In this article, I use the term “nibling,” which is a gender-neutral term for niece/nephew. Deep thanks to my brave, inspiring, queer, trans, non-binary nibling EJ, who educates me about language and life, and who motivates me to do crazy adventures...
On Saturday, I completed an 8-mile, 25-obstacle Tough Mudder race. My team consisted of people I love: my niblings, EJ and Mandy, and my close friend, Steph. Our support crew included more people I love: Mark, Dad, and my sister Jenny. It was a love mud-fest!
The Tough Mudder isn’t about finish time. It’s about teamwork—beyond your own team—and about challenging yourself, moving past fears and attempting new things, not concerned with outcome. There are epic fails and gleeful completions. The experience is both humbling and empowering.
Throughout the afternoon, we climbed walls, waded through a swamp, swung up monkey bars, slithered under barbed wire through mud, immersed ourselves in 35-degree ice water, carried each other on our backs, created a human ladder to scale a tall, slippery surface (after which I climbed over EJ, with all sorts of awkwardness), balanced on unstable surfaces, and grabbed people’s hands at the top of a 15’ slick quarter pipe (after running up that surface ourselves as a leap of faith). Helping other people was as much fun as completing a daunting obstacle. We laughed, high-fived, focused, grimaced, smiled, and savored. After the “Arctic Enema” (the insane ice-bath obstacle), I released a primal scream. Then I laughed and hugged my teammates.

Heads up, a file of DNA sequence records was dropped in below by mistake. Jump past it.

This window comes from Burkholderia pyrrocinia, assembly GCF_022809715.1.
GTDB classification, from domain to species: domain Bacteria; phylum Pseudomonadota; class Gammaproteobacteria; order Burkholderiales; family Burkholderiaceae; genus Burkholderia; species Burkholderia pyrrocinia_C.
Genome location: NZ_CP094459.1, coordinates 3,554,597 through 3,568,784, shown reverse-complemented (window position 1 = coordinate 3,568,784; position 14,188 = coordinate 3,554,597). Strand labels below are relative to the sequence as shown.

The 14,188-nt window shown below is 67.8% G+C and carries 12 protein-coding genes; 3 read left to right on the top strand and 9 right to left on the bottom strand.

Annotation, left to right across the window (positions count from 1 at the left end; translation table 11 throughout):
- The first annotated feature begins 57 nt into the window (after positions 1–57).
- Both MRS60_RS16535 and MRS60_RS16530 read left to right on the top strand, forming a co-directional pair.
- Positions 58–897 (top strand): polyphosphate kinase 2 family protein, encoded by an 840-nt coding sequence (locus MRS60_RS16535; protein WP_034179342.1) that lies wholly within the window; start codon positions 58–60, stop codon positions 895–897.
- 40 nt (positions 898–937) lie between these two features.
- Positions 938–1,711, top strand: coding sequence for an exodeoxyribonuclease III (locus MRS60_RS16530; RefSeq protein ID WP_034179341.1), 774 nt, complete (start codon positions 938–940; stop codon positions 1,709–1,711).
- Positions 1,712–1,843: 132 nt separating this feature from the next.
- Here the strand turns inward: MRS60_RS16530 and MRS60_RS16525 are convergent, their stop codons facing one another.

As we ran between stations, Steph said, “this is the craziest thing I’ve ever done.” Later in the race, I expressed surprise about an obstacle, then immediately smiled, “this whole thing is nuts and I love it.” As the race began, we were careful about mud; by mid-race we were covered in mud. We bonded as a team, our spectators bonded as a team, and post-race we all bonded over a shared experience of community, strength, courage, laughter, love, and trust.
When we go through challenging circumstances together, something shifts: we connect in deep, real, authentic ways. Often, we have no control over the difficult conditions: Someone we love dies, a traumatic event occurs, or we experience injustice. Occasionally, we get to choose a path that’s challenging yet supported, and that was a gift from my Tough Mudder. This human life is precious and fleeting, which I see in regular, heartbreaking ways. To temper the heartbreak, I try to embrace what’s in front of me. There were many times on Saturday when I looked at my team (and myself) and felt love, joy, and awe. That morning I learned, through tears, about a tragic death close to me. That afternoon, I felt alive and awake, not knowing how many Tough Mudders I have or how many days I have, yet embracing the messiness of my complicated, beautiful, and abundant life.